Sauropods, among the most iconic groups of dinosaurs, weighed an average 50 tons, and featured extremely long necks. Researchers have now found evidence that sauropods developed soft tissue pads beneath the heel early in their evolution, cushioning the foot to absorb their weight and help them support themselves.
This group of dinosaurs, like Brontosaurus and Diplodocus, were originally believed to be semiaquatic animals that could support their size with the aid of water buoyancy. However, the discovery of sauropod tracks in terrestrial deposits in the 20th century dismissed this theory — they did just fine without the aid of water. So then how did they manage to support their enormous weight?
Most studies seeking an answer have focused on the analysis of the axial skeleton and upper and middle long bone segments, such as the skull and tail. In comparison, research on the lower limb region has been minimal, which could actually be the key to understanding sauropods’ capacity to support their massive weight on land.
“We’ve finally confirmed a long-suspected idea and provided biomechanical evidence that a soft tissue pad would have played a crucial role in reducing locomotor pressures and bone stresses,” Andreas Jannel, lead researcher, said in a statement. “It’s mind-blowing to imagine that these giant creatures could have been able to support their own weight on land.”
The evolution of sauropods
Jannel worked with researchers from Monash University and the University of Queensland and created 3D digital models for the foot skeleton of various sauropods and their precursors. They tested the strength of these models and compared how postures influenced the foot with and without the addition of a soft-tissue pad.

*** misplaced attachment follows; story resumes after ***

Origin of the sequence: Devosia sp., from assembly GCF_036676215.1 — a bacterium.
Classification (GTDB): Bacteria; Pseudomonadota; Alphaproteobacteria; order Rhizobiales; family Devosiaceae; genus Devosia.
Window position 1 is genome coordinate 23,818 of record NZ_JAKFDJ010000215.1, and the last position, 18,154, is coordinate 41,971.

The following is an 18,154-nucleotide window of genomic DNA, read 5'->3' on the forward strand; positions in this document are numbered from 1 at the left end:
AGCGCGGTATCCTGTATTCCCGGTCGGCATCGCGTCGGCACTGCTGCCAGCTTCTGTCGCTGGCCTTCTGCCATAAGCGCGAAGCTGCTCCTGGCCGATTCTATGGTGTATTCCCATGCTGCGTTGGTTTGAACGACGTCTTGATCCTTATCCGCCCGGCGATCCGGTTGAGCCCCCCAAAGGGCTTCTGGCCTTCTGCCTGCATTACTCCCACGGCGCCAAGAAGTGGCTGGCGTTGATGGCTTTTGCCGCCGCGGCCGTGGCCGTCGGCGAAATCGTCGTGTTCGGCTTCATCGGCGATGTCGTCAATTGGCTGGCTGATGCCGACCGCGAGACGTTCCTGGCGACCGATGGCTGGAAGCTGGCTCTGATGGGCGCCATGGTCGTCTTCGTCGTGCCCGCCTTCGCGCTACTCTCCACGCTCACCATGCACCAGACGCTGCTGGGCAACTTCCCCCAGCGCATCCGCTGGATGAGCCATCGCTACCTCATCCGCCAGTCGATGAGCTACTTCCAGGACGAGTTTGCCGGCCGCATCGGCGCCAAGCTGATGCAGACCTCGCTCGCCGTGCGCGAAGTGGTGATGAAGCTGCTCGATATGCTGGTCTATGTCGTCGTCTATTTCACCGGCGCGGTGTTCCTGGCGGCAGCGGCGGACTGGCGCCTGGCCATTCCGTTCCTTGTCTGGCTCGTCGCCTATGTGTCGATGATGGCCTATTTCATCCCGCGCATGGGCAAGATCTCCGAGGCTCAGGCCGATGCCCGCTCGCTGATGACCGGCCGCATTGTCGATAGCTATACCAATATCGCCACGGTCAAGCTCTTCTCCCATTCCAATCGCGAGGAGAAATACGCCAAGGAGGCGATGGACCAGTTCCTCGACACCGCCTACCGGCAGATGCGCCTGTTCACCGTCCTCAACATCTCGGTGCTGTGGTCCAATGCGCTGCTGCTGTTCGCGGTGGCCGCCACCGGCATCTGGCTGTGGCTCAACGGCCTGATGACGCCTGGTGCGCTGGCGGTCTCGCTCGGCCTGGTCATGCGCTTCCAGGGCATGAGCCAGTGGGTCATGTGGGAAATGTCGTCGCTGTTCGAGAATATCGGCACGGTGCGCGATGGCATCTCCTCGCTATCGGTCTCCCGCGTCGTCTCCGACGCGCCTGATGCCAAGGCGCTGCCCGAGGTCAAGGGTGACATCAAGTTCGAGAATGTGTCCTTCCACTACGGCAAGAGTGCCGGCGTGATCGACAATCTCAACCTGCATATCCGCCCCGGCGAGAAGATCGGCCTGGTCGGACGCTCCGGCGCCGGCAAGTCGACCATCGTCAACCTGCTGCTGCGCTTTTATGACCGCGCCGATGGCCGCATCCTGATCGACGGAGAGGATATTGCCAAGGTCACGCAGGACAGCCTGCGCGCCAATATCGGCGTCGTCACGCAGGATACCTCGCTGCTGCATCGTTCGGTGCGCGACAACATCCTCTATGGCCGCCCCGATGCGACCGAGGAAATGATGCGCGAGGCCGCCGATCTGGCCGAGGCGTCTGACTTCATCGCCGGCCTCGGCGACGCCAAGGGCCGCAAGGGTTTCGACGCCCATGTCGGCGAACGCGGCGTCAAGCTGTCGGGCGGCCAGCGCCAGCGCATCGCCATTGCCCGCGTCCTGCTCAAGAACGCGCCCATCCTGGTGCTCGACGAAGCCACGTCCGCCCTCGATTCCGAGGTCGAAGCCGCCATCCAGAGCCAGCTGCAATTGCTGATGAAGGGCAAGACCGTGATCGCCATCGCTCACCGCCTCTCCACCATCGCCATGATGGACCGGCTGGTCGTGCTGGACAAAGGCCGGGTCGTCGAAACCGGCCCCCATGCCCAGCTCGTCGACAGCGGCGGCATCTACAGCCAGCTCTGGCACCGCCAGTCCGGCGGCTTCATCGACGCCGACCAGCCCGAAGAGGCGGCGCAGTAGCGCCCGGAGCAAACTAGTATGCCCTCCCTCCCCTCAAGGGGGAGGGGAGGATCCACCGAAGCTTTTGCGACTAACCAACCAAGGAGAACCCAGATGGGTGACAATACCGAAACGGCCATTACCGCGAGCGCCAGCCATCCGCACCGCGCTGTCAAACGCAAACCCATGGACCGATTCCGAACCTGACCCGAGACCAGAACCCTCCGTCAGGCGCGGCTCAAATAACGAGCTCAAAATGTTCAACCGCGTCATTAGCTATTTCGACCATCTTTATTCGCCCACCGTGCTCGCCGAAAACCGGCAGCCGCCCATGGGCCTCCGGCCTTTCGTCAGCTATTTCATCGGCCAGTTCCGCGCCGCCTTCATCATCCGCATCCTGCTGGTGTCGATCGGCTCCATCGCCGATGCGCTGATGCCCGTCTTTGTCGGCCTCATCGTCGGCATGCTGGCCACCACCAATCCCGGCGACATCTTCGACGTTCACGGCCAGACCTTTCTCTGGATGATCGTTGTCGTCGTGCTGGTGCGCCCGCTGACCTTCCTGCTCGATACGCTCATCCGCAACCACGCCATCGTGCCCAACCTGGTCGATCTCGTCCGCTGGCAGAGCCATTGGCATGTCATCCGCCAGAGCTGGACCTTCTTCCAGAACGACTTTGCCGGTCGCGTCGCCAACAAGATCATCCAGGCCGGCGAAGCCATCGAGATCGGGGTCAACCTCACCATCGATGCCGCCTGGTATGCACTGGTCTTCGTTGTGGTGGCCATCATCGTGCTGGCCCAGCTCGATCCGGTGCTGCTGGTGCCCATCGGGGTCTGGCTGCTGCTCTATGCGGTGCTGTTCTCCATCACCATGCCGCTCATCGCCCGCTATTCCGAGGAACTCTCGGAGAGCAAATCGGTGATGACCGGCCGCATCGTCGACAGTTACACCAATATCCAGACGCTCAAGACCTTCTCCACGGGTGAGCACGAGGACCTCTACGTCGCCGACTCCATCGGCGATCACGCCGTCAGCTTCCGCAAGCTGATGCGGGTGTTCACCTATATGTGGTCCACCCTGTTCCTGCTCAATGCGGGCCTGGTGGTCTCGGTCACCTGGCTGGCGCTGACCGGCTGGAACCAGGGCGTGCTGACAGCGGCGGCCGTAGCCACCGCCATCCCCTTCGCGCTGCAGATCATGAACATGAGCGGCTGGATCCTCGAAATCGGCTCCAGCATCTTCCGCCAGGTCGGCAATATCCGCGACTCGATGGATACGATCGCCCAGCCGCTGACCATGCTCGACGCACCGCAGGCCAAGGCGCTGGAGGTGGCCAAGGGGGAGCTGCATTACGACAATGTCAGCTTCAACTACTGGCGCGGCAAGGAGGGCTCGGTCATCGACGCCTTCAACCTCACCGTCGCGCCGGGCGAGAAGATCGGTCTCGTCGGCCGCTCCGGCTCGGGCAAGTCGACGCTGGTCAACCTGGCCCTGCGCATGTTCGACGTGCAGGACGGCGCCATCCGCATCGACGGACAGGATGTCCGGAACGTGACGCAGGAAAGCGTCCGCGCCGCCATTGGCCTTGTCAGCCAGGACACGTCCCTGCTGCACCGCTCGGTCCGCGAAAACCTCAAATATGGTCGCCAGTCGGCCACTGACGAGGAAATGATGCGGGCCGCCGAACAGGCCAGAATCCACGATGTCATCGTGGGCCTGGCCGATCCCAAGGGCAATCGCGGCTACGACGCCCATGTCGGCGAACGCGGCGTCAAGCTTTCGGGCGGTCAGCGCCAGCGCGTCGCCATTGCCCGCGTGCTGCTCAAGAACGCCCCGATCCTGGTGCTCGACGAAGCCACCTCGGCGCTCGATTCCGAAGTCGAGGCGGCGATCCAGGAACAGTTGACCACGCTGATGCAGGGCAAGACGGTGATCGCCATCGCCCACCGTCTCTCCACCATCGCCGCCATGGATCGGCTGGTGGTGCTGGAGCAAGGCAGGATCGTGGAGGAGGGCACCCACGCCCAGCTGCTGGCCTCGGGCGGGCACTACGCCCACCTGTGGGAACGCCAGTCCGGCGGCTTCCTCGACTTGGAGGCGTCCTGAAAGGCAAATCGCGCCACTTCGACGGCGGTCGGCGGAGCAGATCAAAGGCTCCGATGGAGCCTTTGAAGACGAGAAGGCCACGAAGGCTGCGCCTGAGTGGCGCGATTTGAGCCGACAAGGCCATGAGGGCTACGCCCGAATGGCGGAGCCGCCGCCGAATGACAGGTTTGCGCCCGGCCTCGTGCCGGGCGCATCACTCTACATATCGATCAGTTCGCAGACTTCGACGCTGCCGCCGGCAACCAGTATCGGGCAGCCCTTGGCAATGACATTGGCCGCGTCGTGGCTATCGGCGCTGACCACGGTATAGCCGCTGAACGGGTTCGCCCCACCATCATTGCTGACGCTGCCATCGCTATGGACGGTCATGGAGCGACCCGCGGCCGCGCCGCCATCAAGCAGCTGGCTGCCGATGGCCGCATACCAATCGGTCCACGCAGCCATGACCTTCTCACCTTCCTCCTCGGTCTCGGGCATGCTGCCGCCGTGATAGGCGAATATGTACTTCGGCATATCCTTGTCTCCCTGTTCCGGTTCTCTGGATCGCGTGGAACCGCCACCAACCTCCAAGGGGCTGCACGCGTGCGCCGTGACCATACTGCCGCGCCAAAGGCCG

No matter the foot’s posture, none of the models could sustain the magnitude of mechanical forces that the dinosaurs would have encountered – unless they also had a soft-tissue pad beneath the hell. Without the pad, the researchers explained, bones in the feet of sauropod dinosaurs would have crumpled under their massive weight. So in other words, they must have had this soft tissue.
The ancestors of sauropods were in fact small, two-legged animals that would have looked very similar to the theropods and weighted a bit more than an ostrich. But around 210 million years ago, sauropod ancestors became bigger. The largest ones, like the Argentinosaurus, reached adult sizes of over 50 tons – ten times the size of an elephant.
It goes without saying that sauropods had massive feet that would have shaken the earth as they walked. Some of the sauropod footprints found in Western Australia are over 1.7 meters long, which is big enough for most people to bathe in. In fact, the name of one of the first described sauropods was Brontosaurus, which means thunder lizard.
“I’m keen to apply a similar method to an entire limb and to include additional soft tissue such as muscles, which are rarely preserved in fossils,” Jannel said in a statement. “We’re also excited to study the limbs and feet of other prehistoric animals. This should allow us to answer different questions about the biomechanics of extinct animals.”
The study was published in the journal Science Advances.